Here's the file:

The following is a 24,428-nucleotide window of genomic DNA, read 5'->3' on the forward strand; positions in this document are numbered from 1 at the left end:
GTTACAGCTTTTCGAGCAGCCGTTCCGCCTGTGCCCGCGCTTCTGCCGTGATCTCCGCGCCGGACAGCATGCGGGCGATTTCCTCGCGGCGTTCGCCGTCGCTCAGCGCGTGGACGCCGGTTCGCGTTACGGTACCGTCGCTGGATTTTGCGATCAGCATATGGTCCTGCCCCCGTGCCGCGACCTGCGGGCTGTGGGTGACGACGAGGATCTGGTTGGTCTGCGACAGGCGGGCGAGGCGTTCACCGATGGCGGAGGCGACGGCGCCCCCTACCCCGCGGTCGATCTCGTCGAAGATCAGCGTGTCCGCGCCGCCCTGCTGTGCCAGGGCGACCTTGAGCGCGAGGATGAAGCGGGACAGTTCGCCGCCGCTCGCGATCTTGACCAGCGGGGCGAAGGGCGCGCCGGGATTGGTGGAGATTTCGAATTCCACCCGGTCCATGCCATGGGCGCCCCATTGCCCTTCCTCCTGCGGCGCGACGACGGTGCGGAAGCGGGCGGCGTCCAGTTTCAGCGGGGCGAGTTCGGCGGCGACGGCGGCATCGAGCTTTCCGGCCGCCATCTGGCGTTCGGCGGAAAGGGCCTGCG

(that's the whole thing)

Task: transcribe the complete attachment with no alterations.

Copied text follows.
The following is a 24,428-nucleotide window of genomic DNA, read 5'->3' on the forward strand; positions in this document are numbered from 1 at the left end:
GTTACAGCTTTTCGAGCAGCCGTTCCGCCTGTGCCCGCGCTTCTGCCGTGATCTCCGCGCCGGACAGCATGCGGGCGATTTCCTCGCGGCGTTCGCCGTCGCTCAGCGCGTGGACGCCGGTTCGCGTTACGGTACCGTCGCTGGATTTTGCGATCAGCATATGGTCCTGCCCCCGTGCCGCGACCTGCGGGCTGTGGGTGACGACGAGGATCTGGTTGGTCTGCGACAGGCGGGCGAGGCGTTCACCGATGGCGGAGGCGACGGCGCCCCCTACCCCGCGGTCGATCTCGTCGAAGATCAGCGTGTCCGCGCCGCCCTGCTGTGCCAGGGCGACCTTGAGCGCGAGGATGAAGCGGGACAGTTCGCCGCCGCTCGCGATCTTGACCAGCGGGGCGAAGGGCGCGCCGGGATTGGTGGAGATTTCGAATTCCACCCGGTCCATGCCATGGGCGCCCCATTGCCCTTCCTCCTGCGGCGCGACGACGGTGCGGAAGCGGGCGGCGTCCAGTTTCAGCGGGGCGAGTTCGGCGGCGACGGCGGCATCGAGCTTTCCGGCCGCCATCTGGCGTTCGGCGGAAAGGGCCTGCG